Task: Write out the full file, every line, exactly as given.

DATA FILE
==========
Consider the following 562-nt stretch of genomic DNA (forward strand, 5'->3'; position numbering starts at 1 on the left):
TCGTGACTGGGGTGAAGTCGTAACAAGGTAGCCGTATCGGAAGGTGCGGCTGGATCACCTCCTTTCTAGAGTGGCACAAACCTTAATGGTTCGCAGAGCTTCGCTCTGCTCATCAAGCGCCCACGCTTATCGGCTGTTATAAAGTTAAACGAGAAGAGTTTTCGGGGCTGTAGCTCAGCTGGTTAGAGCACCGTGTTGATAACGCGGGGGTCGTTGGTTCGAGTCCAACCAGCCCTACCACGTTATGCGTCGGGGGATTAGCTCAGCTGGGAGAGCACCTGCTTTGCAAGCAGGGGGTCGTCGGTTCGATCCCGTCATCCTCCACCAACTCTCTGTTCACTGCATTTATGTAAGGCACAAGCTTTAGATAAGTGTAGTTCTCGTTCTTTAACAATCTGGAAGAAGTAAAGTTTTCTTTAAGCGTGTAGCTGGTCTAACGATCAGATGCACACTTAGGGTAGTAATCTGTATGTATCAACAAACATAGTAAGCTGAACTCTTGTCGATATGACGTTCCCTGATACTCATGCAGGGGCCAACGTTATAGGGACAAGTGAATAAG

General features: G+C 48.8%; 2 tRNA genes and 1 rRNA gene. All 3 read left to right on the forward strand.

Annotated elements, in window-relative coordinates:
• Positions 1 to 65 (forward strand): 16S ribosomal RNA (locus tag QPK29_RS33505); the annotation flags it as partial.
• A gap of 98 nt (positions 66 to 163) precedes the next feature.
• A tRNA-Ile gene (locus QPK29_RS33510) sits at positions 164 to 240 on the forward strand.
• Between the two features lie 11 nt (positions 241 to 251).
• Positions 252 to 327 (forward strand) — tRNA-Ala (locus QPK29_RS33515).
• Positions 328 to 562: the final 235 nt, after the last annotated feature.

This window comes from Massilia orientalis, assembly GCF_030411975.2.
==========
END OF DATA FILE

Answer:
Consider the following 562-nt stretch of genomic DNA (forward strand, 5'->3'; position numbering starts at 1 on the left):
TCGTGACTGGGGTGAAGTCGTAACAAGGTAGCCGTATCGGAAGGTGCGGCTGGATCACCTCCTTTCTAGAGTGGCACAAACCTTAATGGTTCGCAGAGCTTCGCTCTGCTCATCAAGCGCCCACGCTTATCGGCTGTTATAAAGTTAAACGAGAAGAGTTTTCGGGGCTGTAGCTCAGCTGGTTAGAGCACCGTGTTGATAACGCGGGGGTCGTTGGTTCGAGTCCAACCAGCCCTACCACGTTATGCGTCGGGGGATTAGCTCAGCTGGGAGAGCACCTGCTTTGCAAGCAGGGGGTCGTCGGTTCGATCCCGTCATCCTCCACCAACTCTCTGTTCACTGCATTTATGTAAGGCACAAGCTTTAGATAAGTGTAGTTCTCGTTCTTTAACAATCTGGAAGAAGTAAAGTTTTCTTTAAGCGTGTAGCTGGTCTAACGATCAGATGCACACTTAGGGTAGTAATCTGTATGTATCAACAAACATAGTAAGCTGAACTCTTGTCGATATGACGTTCCCTGATACTCATGCAGGGGCCAACGTTATAGGGACAAGTGAATAAG

General features: G+C 48.8%; 2 tRNA genes and 1 rRNA gene. All 3 read left to right on the forward strand.

Annotated elements, in window-relative coordinates:
• Positions 1 to 65 (forward strand): 16S ribosomal RNA (locus tag QPK29_RS33505); the annotation flags it as partial.
• A gap of 98 nt (positions 66 to 163) precedes the next feature.
• A tRNA-Ile gene (locus QPK29_RS33510) sits at positions 164 to 240 on the forward strand.
• Between the two features lie 11 nt (positions 241 to 251).
• Positions 252 to 327 (forward strand) — tRNA-Ala (locus QPK29_RS33515).
• Positions 328 to 562: the final 235 nt, after the last annotated feature.

This window comes from Massilia orientalis, assembly GCF_030411975.2.